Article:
If you like having an actual meal after iftar – make sure it’s healthy, good protein, good carbs (as mentioned above) and veggies. I know during Ramadaan, we do get cravings for certain foods – allow yourself to indulge in them once or twice a week – no more.


  • Fizzy drinks and juice – These will not provide you with the nutrients you need to truly quench your thirst.
  • Greasy food – the first thing you eat after fasting all day will be absorbed into your body and therefore your skin – so if you eat something deep fried or greasy first – this may cause a bad breakout on your skin. I can attest to this one – when I used to consume too many savouries for my system, I found that it ended up showing on me skin.
  • Processed foods – Fast food and processed meats (polonies, viennas, boxed ready made meals) – these contains all sorts of high levels of sodium and preservatives which will not provide your body with what it needs.


Well the big question I get asked every year around this time –should you continue exercising during the Fast? The short answer is yes, if you are able to.

It’s best to maintain a moderate amount of exercise during the Fast. Nothing too hectic – just something that would maintain the level of fitness you had pre-Ramadaan.

Do a maximum of 30-40 minutes of exercise for 2-3 times a week.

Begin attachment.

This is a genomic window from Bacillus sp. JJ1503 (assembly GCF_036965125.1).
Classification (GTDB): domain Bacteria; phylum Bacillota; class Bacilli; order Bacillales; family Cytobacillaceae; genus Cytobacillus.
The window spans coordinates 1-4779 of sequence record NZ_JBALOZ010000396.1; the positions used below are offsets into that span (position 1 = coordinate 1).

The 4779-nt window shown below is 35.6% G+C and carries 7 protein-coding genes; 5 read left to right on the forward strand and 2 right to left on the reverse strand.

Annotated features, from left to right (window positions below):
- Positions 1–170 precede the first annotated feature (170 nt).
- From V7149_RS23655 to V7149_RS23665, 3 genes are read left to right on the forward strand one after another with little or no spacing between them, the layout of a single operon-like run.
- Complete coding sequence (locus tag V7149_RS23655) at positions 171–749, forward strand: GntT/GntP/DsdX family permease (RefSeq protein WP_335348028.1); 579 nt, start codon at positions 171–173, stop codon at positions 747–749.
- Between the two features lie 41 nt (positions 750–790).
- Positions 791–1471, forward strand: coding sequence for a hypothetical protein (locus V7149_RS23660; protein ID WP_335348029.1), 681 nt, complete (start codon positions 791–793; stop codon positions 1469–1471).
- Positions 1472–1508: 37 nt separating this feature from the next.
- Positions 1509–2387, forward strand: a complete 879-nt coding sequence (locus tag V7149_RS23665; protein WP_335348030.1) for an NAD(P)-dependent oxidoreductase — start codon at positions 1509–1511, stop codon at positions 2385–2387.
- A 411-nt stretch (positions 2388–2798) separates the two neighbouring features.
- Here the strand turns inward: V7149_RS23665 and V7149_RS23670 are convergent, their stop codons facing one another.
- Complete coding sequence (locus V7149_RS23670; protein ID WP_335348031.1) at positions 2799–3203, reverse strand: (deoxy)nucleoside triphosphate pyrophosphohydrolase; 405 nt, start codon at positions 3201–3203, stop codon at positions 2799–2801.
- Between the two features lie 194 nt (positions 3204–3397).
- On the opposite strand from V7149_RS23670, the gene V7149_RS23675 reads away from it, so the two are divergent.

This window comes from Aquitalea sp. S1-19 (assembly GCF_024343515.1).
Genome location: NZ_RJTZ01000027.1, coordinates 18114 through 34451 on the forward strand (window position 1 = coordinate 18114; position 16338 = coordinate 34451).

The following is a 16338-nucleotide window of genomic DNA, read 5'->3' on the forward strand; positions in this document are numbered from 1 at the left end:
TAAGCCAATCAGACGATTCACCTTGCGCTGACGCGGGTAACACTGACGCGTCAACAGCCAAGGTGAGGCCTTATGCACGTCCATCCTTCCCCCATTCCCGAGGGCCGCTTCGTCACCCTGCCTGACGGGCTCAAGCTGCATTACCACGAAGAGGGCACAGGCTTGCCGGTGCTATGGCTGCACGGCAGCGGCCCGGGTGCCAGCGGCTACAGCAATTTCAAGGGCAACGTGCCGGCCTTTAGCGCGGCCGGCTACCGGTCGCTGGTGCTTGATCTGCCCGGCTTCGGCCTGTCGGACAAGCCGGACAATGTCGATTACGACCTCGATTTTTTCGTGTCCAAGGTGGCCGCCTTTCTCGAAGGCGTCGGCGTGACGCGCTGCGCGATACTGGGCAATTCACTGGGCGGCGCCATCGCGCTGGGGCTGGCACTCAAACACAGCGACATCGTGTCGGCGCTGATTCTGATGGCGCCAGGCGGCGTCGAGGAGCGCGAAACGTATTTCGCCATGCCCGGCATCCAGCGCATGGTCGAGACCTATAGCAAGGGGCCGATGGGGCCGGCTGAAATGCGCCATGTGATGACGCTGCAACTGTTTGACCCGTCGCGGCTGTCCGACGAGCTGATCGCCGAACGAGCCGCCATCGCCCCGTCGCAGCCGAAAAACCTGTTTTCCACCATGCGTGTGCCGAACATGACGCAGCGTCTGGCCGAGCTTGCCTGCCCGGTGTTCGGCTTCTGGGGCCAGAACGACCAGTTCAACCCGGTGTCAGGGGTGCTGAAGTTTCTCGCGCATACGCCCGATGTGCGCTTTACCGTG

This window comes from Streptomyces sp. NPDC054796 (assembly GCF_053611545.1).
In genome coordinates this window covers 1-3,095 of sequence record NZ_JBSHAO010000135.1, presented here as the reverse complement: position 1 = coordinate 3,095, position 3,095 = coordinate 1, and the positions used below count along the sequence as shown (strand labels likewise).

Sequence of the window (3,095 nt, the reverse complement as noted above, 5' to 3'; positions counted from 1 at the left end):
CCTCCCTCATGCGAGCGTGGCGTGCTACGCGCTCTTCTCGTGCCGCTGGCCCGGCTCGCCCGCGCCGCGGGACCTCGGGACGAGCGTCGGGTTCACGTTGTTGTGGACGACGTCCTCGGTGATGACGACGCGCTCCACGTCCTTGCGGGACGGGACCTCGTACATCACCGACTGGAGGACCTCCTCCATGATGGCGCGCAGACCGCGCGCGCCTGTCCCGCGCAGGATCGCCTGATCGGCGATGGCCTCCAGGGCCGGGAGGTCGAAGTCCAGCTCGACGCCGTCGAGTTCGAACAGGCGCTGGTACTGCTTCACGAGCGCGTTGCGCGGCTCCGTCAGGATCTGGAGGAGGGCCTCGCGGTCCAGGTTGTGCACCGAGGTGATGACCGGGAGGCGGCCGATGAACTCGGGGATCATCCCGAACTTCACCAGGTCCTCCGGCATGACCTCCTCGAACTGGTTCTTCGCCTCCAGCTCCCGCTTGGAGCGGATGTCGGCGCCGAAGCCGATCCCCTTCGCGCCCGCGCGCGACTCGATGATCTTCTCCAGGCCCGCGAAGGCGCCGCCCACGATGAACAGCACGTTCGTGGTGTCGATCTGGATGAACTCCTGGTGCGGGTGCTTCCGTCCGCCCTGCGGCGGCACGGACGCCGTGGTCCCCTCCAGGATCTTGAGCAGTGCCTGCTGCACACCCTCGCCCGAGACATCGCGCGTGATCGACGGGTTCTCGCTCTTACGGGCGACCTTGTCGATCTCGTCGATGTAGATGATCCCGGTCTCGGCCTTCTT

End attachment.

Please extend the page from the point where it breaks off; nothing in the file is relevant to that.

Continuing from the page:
Avoid endurance (running on the treadmill or cycling for prolonged periods of time), plyometrics

(e.g. jump lunges etc), speed and agility training.

So good weight training and some explosive cardio in between each set for about 30 seconds (e.g mountain climbers or bicycle crunches).

If you feel any nausea or dizziness stop working out immediately!


Just a reminder of my Ramadaan smoothie…


  • 2 Scoop Whey Protein (Men – have 3 scoops)
  • ½ cup of oats (Men – 1 cup) – You can soak this overnight in water/almond milk/milk
  • 2 tbsp chia seeds
  • 4-5 strawberries
  • ¼ cup blueberries (they can be the frozen ones)
  • 2 tbsp nut butter (almond/peanut/macadamia)
  • Banana (optional)
  • Handful of baby spinach ( OPTIONAL – sounds weird, but you won’t taste it among everything else)
  • Water/milk/almond milk
  • ½ tsp cinnamon

Put all these ingredients in a blender and liquidise together.


All the very best with the Holy Month of Ramadaan, may it be spiritually uplifting for each any every one of us



Happy Healthy Fabulous